Everywhere I go in the world this is the crux of any country that is facing a trajectory of greater development. Many of those countries do not have the resources even that India has to tackle this. And if indeed India perhaps working in partnership with the United States and maybe others could put together such an example of how to achieve food security using both technology, new ways of transport, new ways of retain, new ways of getting food to markets, creating new export markets, new import trajectories.
India was obviously a leader in the Green Revolution and there’s been a lot of discussion about whether we need a second Green Revolution when it comes to food. But I think it’s much more complicated than that. I don’t think it is just about the next seed variety, although that certainly may be part of the answer. It is also about the movement to urbanization. It’s about really the entire fabric of the society.
So Tarun, I think it’s a terrific project. I think it takes extraordinary leadership because it is a very complex undertaking, but I would be glad, and I know Ambassador Burleigh would, and Ambassador Powell to follow him, to talk about ways that we could work on such a project together. And the reason I volunteered you is because I think it is absolutely a public/private partnership. This is not something that government alone can do, and actually will have to be driven enormously by the private sector because they have so much at stake in it and so many of their interests are tied up in it.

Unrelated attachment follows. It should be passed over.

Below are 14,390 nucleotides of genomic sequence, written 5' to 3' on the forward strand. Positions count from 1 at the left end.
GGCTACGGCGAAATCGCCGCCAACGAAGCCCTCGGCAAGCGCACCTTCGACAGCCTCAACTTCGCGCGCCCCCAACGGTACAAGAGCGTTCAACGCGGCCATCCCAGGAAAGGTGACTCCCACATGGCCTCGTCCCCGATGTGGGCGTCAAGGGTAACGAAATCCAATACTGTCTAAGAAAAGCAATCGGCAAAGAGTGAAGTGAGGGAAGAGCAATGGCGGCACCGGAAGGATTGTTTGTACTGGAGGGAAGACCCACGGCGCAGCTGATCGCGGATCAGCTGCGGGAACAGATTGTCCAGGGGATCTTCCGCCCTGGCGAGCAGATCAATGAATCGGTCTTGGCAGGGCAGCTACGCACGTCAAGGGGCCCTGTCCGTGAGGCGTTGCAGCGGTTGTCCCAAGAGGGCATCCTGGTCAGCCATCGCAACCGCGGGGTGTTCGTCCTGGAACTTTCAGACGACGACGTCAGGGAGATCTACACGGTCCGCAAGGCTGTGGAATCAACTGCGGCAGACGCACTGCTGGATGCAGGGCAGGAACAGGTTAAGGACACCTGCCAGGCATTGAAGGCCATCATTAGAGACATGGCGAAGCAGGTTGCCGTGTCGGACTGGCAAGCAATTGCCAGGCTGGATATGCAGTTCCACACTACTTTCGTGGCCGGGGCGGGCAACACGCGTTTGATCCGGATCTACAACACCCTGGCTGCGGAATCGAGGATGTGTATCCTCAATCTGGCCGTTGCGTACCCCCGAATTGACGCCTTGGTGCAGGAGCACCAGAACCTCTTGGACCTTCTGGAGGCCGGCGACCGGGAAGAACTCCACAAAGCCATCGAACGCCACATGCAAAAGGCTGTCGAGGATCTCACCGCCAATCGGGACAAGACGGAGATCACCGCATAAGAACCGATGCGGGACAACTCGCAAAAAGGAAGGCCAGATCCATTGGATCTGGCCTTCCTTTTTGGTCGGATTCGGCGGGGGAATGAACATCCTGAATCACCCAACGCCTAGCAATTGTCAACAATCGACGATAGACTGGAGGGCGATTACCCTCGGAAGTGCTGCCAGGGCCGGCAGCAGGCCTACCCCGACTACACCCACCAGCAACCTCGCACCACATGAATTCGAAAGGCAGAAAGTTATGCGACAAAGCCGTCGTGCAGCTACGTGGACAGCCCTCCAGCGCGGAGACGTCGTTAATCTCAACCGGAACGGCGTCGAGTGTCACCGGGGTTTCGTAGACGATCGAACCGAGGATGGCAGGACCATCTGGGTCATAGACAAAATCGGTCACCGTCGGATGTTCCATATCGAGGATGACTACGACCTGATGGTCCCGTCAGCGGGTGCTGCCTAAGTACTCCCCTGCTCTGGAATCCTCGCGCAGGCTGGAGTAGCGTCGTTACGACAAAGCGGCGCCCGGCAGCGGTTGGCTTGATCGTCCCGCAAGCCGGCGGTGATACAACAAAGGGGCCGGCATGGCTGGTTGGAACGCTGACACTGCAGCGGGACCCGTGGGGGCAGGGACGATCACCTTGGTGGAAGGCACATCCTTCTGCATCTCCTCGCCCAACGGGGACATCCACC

We all know about the political choices that have to be made about agricultural subsidies around the world, not just here in India or in the United States, but worldwide. So this is a complex market dynamic as well as a day-to-day issue for people about whether they’re going to eat or not.
So it’s from the top to the bottom of the food chain, literally, so I agree with you, this is a very big and important objective here in India and around the world and I think it would be great if the U.S.-India partnership could help lead the way. So thank you for asking the question.
I should note, it’s not public yet, but I’m sure I won’t be surprised if even food security becomes a topic for many of the G discussions that take place around the world -- the G8, the G20 -- food security is a top priority worldwide. Thank you.
Question: Thank you, Ambassador, while we are continuing with the core values of democracy and the rest, is it possible to think of a paradigm change in our relationships, not only the national issues but also the global issues? Because now we are in a situation that everything has become global. Poverty as well as wealth; security and insecurity. So when we want to win over the people and do something to the people, can we transcend the limitations of borders and the nationhood, and in place of [inaudible] can we have more [inaudible]? In place of security concerns, can we have assured capability strategies? And in place of threat by power, can we replace that with [inaudible] and win over the poorest of the poor? Not only in India, but also in Afghanistan, in Pakistan, in other places so that the two democracies, two great democracies of the world, can really think through the teachings of Mahatma Gandhi and Martin Luther King?